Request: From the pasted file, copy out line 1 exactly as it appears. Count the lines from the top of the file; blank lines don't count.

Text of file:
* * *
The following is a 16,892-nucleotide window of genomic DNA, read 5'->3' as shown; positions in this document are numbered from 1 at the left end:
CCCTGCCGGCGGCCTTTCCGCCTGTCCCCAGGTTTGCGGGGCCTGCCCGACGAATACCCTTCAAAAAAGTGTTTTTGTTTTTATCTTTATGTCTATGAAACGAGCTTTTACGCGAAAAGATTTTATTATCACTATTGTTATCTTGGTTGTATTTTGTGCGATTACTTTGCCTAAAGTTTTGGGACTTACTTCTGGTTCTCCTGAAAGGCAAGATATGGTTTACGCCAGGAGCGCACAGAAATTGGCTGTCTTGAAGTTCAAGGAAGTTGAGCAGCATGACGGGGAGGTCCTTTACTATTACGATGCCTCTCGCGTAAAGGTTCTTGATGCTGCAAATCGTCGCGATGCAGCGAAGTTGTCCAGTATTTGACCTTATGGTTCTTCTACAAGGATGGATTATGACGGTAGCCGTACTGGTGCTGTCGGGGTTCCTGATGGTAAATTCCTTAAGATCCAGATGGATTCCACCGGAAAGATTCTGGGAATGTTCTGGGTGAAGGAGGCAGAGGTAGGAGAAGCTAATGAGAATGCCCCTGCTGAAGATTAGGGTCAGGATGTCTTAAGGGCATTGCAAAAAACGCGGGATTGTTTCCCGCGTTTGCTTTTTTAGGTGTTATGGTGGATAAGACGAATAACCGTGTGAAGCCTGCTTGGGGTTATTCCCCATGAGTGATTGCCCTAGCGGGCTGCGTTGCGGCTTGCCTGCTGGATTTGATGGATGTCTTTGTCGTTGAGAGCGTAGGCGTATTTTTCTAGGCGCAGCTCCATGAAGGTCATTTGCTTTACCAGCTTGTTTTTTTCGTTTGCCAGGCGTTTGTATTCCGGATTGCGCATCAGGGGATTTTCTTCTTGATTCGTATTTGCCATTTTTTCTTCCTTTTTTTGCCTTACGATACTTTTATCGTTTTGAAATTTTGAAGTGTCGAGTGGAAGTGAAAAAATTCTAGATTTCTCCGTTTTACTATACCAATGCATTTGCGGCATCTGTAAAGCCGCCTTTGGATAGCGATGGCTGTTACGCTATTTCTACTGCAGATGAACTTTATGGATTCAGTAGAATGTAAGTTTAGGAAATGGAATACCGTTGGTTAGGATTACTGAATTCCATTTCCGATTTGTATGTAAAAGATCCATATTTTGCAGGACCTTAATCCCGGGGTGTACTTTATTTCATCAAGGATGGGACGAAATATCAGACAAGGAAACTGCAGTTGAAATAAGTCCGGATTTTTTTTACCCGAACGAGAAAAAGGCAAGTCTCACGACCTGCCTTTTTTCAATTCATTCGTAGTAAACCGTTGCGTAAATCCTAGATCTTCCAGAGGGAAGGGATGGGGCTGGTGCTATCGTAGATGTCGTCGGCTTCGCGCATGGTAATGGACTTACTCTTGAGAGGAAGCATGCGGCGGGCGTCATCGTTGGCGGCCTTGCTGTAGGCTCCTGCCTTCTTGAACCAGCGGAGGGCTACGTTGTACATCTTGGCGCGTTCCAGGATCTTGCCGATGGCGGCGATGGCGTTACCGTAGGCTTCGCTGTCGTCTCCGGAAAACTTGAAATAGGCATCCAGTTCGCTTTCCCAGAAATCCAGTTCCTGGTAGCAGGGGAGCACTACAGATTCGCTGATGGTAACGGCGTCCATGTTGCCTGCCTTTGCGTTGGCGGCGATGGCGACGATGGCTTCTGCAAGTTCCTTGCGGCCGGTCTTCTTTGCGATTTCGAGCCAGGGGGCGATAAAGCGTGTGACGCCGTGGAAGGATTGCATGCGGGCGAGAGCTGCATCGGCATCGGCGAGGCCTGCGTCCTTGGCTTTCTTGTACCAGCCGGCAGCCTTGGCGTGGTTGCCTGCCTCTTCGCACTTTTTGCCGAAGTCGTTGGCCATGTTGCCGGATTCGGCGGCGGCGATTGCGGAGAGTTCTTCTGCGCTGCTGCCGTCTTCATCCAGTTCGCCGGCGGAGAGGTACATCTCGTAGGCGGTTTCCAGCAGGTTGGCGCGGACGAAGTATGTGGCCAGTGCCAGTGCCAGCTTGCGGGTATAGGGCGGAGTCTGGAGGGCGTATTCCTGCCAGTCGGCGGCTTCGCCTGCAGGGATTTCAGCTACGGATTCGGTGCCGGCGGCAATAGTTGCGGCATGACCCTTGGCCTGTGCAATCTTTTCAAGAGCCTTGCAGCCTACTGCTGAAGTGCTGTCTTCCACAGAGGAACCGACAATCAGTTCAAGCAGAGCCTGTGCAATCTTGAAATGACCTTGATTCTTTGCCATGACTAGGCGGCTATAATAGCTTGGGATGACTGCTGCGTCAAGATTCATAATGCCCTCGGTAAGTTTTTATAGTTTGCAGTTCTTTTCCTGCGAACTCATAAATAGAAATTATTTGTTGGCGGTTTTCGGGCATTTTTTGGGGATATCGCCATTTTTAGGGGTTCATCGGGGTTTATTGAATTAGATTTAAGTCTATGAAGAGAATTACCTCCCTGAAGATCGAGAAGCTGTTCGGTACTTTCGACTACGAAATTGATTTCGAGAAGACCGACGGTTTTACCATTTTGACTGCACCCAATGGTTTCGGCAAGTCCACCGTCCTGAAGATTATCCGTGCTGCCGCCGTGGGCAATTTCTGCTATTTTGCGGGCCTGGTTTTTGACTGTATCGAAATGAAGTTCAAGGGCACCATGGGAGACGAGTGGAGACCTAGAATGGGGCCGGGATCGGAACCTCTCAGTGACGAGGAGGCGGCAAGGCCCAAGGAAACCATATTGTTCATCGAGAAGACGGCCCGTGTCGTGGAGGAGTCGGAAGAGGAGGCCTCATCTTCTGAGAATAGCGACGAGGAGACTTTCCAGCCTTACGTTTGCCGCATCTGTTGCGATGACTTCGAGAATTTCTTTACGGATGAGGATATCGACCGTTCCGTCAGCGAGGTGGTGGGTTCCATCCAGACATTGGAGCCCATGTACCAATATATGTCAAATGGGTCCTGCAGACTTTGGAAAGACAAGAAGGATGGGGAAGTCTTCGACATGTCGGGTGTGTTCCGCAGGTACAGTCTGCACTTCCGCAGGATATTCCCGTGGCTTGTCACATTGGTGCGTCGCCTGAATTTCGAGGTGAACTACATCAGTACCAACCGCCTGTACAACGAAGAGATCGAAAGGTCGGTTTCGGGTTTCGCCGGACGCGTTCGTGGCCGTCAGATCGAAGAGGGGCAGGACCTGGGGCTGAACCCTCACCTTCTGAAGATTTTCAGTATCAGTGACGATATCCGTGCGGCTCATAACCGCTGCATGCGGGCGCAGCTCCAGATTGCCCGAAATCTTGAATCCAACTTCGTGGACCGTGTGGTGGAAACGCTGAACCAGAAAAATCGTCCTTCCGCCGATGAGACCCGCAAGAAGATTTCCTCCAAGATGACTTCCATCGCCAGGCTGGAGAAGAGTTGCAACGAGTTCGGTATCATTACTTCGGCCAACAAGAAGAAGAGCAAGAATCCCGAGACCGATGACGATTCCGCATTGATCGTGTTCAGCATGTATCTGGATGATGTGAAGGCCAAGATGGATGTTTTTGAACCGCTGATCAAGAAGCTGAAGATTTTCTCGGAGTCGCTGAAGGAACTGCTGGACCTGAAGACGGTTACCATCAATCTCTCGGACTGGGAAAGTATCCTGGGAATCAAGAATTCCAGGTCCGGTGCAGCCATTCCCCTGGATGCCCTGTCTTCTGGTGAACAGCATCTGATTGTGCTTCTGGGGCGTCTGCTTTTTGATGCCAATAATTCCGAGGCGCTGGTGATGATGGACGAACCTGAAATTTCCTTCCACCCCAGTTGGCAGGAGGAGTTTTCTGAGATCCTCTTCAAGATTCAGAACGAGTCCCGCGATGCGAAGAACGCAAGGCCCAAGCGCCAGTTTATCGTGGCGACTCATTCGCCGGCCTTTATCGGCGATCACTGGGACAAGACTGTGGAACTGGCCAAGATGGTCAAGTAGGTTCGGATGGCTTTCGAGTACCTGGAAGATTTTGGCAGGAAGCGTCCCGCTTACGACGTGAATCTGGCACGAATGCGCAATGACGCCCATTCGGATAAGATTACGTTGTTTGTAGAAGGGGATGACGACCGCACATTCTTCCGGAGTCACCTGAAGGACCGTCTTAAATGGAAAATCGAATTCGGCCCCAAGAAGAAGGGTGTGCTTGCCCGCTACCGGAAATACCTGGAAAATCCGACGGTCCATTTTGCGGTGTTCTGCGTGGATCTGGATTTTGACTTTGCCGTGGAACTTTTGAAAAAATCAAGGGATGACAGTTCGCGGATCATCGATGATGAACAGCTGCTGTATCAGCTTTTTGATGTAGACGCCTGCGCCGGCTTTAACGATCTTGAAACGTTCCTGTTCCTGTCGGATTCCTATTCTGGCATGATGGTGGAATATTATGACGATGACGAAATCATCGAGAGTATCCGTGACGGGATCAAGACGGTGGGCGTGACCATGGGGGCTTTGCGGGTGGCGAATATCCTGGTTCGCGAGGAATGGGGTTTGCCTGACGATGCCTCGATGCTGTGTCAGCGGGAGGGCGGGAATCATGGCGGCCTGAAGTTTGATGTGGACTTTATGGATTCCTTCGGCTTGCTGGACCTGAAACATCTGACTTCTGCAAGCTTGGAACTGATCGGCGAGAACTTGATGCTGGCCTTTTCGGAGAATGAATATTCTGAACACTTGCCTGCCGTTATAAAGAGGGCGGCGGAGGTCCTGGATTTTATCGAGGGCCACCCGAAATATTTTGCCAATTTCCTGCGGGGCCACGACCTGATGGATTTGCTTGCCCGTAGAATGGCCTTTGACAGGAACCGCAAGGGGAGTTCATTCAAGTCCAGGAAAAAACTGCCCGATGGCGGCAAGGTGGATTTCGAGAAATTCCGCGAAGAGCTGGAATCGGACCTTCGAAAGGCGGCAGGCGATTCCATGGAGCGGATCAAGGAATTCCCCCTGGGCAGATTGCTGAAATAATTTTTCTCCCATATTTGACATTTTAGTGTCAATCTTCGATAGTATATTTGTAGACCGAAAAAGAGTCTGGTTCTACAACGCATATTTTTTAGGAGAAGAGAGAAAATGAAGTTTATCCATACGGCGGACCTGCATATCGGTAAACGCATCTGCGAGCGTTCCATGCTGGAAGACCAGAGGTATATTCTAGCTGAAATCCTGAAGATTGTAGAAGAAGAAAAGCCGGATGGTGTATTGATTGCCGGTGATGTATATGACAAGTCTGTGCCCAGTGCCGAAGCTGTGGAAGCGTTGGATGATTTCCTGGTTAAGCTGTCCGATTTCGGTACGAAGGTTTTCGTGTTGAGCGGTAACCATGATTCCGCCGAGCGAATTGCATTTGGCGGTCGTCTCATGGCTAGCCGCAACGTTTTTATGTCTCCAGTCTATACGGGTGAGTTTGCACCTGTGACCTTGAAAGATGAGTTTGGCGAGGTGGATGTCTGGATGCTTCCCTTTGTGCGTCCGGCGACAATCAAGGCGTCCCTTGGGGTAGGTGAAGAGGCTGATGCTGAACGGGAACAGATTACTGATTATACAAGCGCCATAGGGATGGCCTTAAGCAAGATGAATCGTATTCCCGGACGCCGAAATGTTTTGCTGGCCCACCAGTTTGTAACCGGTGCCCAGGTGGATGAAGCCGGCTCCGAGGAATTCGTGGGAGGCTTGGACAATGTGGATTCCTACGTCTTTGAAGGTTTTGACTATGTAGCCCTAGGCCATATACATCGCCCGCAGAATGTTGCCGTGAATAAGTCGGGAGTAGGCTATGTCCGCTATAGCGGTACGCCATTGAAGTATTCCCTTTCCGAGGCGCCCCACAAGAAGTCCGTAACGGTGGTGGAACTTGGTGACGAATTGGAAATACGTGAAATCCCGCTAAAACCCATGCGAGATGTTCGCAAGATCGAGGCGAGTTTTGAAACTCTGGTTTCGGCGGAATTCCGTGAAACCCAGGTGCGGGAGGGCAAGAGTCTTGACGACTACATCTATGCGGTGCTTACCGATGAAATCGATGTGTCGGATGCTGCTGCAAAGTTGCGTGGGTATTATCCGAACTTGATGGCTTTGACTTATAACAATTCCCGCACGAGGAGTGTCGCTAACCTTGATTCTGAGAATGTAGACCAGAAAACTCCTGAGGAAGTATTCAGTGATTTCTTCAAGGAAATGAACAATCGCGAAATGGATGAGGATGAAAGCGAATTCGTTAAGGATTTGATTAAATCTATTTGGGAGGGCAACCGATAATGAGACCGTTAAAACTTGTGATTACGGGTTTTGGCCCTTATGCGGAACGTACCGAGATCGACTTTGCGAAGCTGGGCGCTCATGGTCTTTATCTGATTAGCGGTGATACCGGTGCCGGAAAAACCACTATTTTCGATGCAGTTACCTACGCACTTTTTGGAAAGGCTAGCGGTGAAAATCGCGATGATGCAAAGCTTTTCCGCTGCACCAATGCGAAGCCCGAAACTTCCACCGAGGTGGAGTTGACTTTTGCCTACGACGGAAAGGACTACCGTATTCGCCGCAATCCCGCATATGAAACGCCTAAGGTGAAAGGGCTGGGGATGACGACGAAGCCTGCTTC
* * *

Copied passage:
The following is a 16,892-nucleotide window of genomic DNA, read 5'->3' as shown; positions in this document are numbered from 1 at the left end: